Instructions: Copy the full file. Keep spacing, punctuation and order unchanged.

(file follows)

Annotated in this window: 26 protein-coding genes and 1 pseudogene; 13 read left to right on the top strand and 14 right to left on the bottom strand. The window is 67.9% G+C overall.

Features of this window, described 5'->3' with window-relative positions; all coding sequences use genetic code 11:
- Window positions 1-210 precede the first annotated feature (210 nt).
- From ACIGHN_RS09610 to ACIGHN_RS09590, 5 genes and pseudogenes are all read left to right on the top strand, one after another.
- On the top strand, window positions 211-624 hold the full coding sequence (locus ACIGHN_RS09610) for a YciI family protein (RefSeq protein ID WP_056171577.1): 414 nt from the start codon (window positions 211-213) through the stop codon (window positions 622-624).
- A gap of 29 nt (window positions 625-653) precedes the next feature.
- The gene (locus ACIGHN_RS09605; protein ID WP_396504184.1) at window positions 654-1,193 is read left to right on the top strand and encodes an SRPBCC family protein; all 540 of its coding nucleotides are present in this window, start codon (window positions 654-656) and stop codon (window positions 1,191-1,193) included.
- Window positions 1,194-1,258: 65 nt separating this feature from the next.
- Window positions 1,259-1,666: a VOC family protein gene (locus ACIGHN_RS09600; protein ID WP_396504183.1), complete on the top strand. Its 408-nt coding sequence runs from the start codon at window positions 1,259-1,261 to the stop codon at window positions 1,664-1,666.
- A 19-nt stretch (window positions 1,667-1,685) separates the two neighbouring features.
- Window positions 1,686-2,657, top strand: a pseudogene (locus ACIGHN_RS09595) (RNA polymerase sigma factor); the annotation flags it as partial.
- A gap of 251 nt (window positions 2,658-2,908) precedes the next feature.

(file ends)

Annotated in this window: 26 protein-coding genes and 1 pseudogene; 13 read left to right on the top strand and 14 right to left on the bottom strand. The window is 67.9% G+C overall.

Features of this window, described 5'->3' with window-relative positions; all coding sequences use genetic code 11:
- Window positions 1-210 precede the first annotated feature (210 nt).
- From ACIGHN_RS09610 to ACIGHN_RS09590, 5 genes and pseudogenes are all read left to right on the top strand, one after another.
- On the top strand, window positions 211-624 hold the full coding sequence (locus ACIGHN_RS09610) for a YciI family protein (RefSeq protein ID WP_056171577.1): 414 nt from the start codon (window positions 211-213) through the stop codon (window positions 622-624).
- A gap of 29 nt (window positions 625-653) precedes the next feature.
- The gene (locus ACIGHN_RS09605; protein ID WP_396504184.1) at window positions 654-1,193 is read left to right on the top strand and encodes an SRPBCC family protein; all 540 of its coding nucleotides are present in this window, start codon (window positions 654-656) and stop codon (window positions 1,191-1,193) included.
- Window positions 1,194-1,258: 65 nt separating this feature from the next.
- Window positions 1,259-1,666: a VOC family protein gene (locus ACIGHN_RS09600; protein ID WP_396504183.1), complete on the top strand. Its 408-nt coding sequence runs from the start codon at window positions 1,259-1,261 to the stop codon at window positions 1,664-1,666.
- A 19-nt stretch (window positions 1,667-1,685) separates the two neighbouring features.
- Window positions 1,686-2,657, top strand: a pseudogene (locus ACIGHN_RS09595) (RNA polymerase sigma factor); the annotation flags it as partial.
- A gap of 251 nt (window positions 2,658-2,908) precedes the next feature.